By Gary M. White, MD
Squamous cell carcinoma (SCC) is the second most common skin cancer and arises from the squamous cells of the epidermis. Chronic ultraviolet light exposure is the main risk factor, although HPV plays an oncogenic role in some lesions. Other key risk factors include light skin, male gender and age > 65.
A rapidly growing nodule that develops a central keratotic core in the sun-exposed area of an elderly person is classic. However, the SCC comes in many shapes and sizes, e.g., red papule or plaque, ulcer, crusted area, subungual growth, cutaneous horn. Chronic UV exposure is a predisposing factor and the patient should be examined for other non-melanoma skin cancers. Note that the basal cell carcinoma (BCC) is usually pearly, translucent and without any keratotic core. In contrast to BCC and melanoma, SCC often hurts. In very unusual cases, SCC may be pigmented [BJD 1999;141;132].
Five risk factors have been associated with recurrence and risk of death with SCC. They are:
Additionally, some would add immunosuppression to that list.
Multiple SCC may occur in association with:
Chronic use of photosensitizing drugs such as hydrochlorothiazide have been linked to an increased risk of SCC and melanoma (but not BCC) [Br J Cancer. 2008 Nov 4;99:1522-8 and Dermatol Surg. 2016 Sep;42(9):1107-9]. The highest risk is for those using hydrochlorothiazide for more than 5 years.
A recent study demonstrated a 97% cure rate of invasive SCC by curettage alone [JAAD 2017;77;582].
C&D of a small SCC on the extremities or trunk in a normal host is adequate and appropriate therapy. The experienced dermatologist will evaluate a lesion prior to biopsy as to 1) the likelihood that it is a SCC and 2) the appropriate treatment if the biopsy is positive. If the lesion is very likely a SCC and C&D is appropriate, both biopsy and treatment may be done at that visit.
Squamous cell carcinomas that are larger, develop in sun-protected areas, are on the lip, in scars or have a more aggressive histology should be excised with adequate margins. Mohs surgery is recommended especially if there is perineural invasion (PNI) as cure rates are significantly higher compared with standard excision.
Radiation therapy is occasionally employed for SCC, but cure rates are relatively lower. For small primary SCCs, cure rates over 90% have been quoted. For recurrent SCC, cure rates are much lower.
Neoadjuvant therapy is any treatment given to shrink a tumor prior to surgery. Examples across multiple specialties include chemo, radiation, and hormone therapy. Methotrexate has been used as neoadjuvant therapy for SCC. In one study of 86 patients (half treated, half not), a single treatment of IL mtx resulted in a 43% decrease in tumor size [JEADV 2016;30;1120]. The best responders were lip lesions and SCC > 2 cm. Methotrexate 25 mg/cc was injected once into the base of the tumor until it developed a whitish color several weeks before surgery.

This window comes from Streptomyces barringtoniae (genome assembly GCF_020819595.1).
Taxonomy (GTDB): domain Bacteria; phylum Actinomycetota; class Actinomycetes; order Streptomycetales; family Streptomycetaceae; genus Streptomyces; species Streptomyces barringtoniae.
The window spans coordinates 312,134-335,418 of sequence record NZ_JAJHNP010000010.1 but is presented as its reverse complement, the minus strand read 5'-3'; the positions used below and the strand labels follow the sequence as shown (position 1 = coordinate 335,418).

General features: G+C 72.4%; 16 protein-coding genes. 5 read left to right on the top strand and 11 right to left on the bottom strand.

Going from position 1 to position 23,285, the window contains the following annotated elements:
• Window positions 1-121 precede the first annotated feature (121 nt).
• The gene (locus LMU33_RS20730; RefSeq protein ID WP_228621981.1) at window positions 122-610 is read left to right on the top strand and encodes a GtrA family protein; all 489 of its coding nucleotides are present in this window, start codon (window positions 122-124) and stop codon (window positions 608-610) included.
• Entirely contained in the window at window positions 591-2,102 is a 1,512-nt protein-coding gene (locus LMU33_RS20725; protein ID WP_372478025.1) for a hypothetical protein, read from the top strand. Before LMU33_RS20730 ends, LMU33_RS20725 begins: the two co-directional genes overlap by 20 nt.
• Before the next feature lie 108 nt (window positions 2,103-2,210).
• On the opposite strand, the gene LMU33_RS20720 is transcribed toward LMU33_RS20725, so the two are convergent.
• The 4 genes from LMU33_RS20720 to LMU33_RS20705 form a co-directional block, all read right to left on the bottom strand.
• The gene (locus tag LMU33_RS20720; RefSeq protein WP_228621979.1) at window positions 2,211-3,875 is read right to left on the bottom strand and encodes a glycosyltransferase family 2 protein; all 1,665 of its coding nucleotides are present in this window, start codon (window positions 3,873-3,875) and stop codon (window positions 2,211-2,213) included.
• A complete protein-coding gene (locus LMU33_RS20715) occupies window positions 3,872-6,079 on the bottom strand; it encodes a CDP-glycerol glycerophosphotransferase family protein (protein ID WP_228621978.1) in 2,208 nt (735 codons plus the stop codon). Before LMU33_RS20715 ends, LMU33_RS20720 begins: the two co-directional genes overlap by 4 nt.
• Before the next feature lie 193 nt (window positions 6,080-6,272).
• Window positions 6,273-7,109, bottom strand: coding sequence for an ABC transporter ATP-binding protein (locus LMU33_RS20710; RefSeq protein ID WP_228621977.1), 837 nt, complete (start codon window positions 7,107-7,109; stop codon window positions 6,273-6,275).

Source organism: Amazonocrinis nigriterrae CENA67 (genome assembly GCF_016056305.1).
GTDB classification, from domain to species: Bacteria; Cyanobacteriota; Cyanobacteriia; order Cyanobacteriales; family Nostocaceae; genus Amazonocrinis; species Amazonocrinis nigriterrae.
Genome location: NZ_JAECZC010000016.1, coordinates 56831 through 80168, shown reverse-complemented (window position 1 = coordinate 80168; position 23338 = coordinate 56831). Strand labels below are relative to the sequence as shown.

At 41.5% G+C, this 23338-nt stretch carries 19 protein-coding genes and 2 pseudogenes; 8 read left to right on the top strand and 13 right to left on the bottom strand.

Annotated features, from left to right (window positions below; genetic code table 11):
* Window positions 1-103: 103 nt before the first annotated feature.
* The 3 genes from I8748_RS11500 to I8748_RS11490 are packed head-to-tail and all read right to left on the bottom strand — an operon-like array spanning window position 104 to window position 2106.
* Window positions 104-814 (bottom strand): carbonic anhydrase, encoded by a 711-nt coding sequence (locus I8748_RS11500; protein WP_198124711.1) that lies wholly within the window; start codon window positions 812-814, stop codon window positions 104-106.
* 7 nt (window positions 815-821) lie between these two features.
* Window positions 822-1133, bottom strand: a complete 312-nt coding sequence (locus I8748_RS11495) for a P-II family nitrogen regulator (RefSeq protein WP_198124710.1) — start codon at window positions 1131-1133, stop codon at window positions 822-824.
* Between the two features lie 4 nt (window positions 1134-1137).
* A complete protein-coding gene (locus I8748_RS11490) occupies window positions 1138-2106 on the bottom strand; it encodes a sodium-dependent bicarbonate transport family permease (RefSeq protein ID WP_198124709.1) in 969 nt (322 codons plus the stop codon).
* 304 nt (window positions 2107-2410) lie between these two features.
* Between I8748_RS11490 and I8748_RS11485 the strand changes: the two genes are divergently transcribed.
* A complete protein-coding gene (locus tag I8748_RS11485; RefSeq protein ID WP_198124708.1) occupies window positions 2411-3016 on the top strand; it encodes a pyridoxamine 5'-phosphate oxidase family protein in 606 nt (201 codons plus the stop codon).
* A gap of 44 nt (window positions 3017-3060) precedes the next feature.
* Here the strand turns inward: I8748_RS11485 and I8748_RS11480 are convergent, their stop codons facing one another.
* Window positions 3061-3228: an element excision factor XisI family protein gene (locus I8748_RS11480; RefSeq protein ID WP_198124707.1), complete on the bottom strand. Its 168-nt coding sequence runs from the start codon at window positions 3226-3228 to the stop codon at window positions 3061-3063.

The patient should be seen routinely to monitor for recurrence and new lesions. Lesions at high risk for recurrence e.g., PNI, aggressive histology, etc., may deserve followup every 3 months initially (recurrence is most likely during the first two years). Daily sunscreen use significantly lowers the risk of developing new primary SCCs. Any patient with a history of SCC should be encouraged to have an annual total body skin examination.
A recent placebo-controlled study of 386 patients who had been diagnosed with at least two skin cancers, i.e., basal cell carcinoma and/or squamous cell carcinoma, in the past five years, showed that taking 500 milligrams twice daily of nicotinamide (not nicotinic acid) reduced the subsequent risk of non-melanoma skin cancers by 23%. When patients stopped taking the supplements, their risk of getting skin cancer rose again about six months later.
Some patients have a history of and continue to develop multiple SCCs. Chemoprevention using oral retinoids has a beneficial effect [Arch Dermatol 2005;141:456-64]. In one study of transplant patients, cyclic PDT treatments at 4- to 8-week intervals for 2 years resulted in a nearly 95% reduction of SCCs at week 24 [Dermatol Surg. 2010;36:652-8].
Large SCCs may exhibit PNI. The portion of SCC excisions with PNI ranges from 3-14%. PNI has been associated with head and neck location, clinically palpable regional lymphadenopathy, painful tumors, recurrent tumors, large tumors (e.g., larger than 2 cm) and poorly differentiated histology. When PNI is present, recommendations have included wider surgical margins, sentinel lymph node biopsy and adjuvant radiation therapy (ART). Certainly if PNI is present on the initial biopsy, Mohs surgery is preferred over standard excision. If the excision, however, has already been done (non Mohs), the recommendations are less clear. For example, one review found there to be no strong evidence for or against the use of ART after surgical excision if perineural invasion is found. Since recurrence is most likely in the first 2 years after excision, skin examination every 3-6 months is recommended for that time.
For high-risk SCC, the removal of the sentinel node may be considered. In one study, all SCCs with positive sentinel node were > 2 cm in diameter [JAMA Dermatol 2014 Jan;150(1):19-24.]. In another, lower lip SCC and local recurrence cases were associated [J Plast Surg Hand Surg. 2013 Jun;47(3):204-8].
An SCC which on biopsy showed perineural invasion. Mohs surgery is the recommended treatment.
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